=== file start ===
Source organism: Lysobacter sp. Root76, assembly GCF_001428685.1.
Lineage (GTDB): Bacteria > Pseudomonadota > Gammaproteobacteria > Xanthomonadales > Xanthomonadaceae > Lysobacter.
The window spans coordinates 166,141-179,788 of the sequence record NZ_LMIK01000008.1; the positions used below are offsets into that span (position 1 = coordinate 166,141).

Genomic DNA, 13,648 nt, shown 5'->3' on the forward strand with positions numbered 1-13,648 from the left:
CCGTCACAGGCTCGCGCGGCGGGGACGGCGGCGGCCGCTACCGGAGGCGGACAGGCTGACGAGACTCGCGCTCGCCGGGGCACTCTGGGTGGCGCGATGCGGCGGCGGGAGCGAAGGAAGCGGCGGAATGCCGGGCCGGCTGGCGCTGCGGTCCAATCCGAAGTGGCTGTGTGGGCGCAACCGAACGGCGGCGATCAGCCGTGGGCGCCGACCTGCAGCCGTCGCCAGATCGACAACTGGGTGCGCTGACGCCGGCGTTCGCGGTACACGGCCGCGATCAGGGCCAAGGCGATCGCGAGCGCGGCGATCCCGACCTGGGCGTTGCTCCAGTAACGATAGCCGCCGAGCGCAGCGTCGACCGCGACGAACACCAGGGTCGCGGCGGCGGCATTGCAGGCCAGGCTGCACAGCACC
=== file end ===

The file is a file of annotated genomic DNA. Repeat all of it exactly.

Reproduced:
Source organism: Lysobacter sp. Root76, assembly GCF_001428685.1.
Lineage (GTDB): Bacteria > Pseudomonadota > Gammaproteobacteria > Xanthomonadales > Xanthomonadaceae > Lysobacter.
The window spans coordinates 166,141-179,788 of the sequence record NZ_LMIK01000008.1; the positions used below are offsets into that span (position 1 = coordinate 166,141).

Genomic DNA, 13,648 nt, shown 5'->3' on the forward strand with positions numbered 1-13,648 from the left:
CCGTCACAGGCTCGCGCGGCGGGGACGGCGGCGGCCGCTACCGGAGGCGGACAGGCTGACGAGACTCGCGCTCGCCGGGGCACTCTGGGTGGCGCGATGCGGCGGCGGGAGCGAAGGAAGCGGCGGAATGCCGGGCCGGCTGGCGCTGCGGTCCAATCCGAAGTGGCTGTGTGGGCGCAACCGAACGGCGGCGATCAGCCGTGGGCGCCGACCTGCAGCCGTCGCCAGATCGACAACTGGGTGCGCTGACGCCGGCGTTCGCGGTACACGGCCGCGATCAGGGCCAAGGCGATCGCGAGCGCGGCGATCCCGACCTGGGCGTTGCTCCAGTAACGATAGCCGCCGAGCGCAGCGTCGACCGCGACGAACACCAGGGTCGCGGCGGCGGCATTGCAGGCCAGGCTGCACAGCACC